After exhausting all of the goodies that the upper floor had to offer, we made our way downstairs. Walking the corridors, I noticed a feature I recognized but I didn’t know where from. There were streaks of paint running down the windows & panels, in shades of red & copper. Then it hit me, the bleeding doors! I opened up the double doors to find a blank room, to which I was rather puzzled by. It was only when I took a step in the room that I looked back & found them, quite easily missed.
      Along one of the long passageways we found our way into another of the buildings. It wasn’t all that interesting, with a lot of the rooms looking pretty much the same. We did find a black board which had a list of all the usual suspects scrawled across it in chalk. We wanted to add our own little bit to it, but could we find any chalk......could we bollocks!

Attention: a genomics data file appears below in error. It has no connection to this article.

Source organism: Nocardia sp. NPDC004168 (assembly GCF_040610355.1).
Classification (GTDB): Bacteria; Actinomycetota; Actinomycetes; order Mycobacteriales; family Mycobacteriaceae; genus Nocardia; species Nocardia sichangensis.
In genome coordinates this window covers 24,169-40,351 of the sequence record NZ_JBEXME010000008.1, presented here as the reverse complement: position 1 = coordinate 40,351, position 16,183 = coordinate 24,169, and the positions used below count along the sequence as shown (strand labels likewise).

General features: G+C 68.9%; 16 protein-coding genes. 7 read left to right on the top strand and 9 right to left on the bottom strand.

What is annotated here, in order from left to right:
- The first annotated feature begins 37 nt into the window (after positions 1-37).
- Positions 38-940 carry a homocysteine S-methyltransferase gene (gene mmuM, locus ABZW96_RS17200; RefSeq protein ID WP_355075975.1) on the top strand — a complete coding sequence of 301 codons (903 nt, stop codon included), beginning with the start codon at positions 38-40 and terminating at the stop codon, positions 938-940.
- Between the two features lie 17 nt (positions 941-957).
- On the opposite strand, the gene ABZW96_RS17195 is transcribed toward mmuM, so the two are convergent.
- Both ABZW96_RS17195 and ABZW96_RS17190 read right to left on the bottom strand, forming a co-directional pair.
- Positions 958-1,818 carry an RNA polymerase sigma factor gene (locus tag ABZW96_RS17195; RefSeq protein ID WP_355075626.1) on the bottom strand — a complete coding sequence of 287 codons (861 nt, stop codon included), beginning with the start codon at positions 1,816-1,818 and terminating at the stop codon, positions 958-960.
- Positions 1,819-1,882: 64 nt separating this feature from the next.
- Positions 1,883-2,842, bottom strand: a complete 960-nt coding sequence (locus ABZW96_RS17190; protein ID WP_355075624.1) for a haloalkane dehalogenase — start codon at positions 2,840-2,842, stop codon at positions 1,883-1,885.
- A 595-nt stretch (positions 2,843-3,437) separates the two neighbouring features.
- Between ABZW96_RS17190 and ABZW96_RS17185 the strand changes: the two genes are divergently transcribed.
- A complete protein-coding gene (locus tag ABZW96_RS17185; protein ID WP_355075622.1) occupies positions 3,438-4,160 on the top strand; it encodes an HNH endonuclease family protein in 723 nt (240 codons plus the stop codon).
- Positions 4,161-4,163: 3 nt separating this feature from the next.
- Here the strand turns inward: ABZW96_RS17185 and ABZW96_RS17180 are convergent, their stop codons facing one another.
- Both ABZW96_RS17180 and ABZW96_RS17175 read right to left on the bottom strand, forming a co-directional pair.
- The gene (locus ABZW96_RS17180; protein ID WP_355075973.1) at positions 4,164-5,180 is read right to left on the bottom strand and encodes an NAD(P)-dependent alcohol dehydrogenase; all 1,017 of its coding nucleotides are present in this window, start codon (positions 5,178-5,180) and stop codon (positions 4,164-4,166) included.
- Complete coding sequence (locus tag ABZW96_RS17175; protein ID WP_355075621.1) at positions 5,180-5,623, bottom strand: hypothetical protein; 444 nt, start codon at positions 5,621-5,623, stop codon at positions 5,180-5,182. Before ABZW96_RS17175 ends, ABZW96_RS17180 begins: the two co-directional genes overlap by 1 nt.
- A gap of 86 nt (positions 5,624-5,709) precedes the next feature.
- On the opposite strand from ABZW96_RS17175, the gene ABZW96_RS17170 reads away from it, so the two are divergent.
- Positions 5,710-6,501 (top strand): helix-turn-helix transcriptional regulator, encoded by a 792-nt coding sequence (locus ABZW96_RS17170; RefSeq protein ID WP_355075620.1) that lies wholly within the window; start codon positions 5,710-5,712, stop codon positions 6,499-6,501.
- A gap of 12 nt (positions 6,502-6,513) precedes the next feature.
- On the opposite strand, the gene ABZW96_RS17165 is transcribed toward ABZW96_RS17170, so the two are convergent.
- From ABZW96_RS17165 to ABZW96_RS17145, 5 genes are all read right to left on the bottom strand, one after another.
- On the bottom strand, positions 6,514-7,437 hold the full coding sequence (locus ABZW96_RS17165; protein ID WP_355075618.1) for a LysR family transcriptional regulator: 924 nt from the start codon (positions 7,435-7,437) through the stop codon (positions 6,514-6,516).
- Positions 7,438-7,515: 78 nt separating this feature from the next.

We stopped in here & had a spot of lunch, before making our way out. We made a decision at this point to call it a day, as the way around the front had workers pacing about, & we didn’t fancy turning what was a nice explore into a nasty confrontation which Secca. We didn’t get to see everything, but we had a laugh & got some good shots, which is a win in my book.
      The Photos





















Oblivion State exists as an online forum to allow like minded individuals to share their experiences of Urban Exploration. We do not condone breaking and entering or other criminal activity and advise all members to read the FAQ articles about the forum and urban exploring in general. All posts are the responsibility of the original poster and all images remain copyright to the original photographer.

We would just like to thank

Forum user AndyK! from Behind Closed Doors for our rather excellent new logo.

All of our fantastic team of Moderators who volunteer their time to keep this place running smoothly.

All of our members for continuing to support Oblivion State by posting up the most awesome content. Thank you everyone!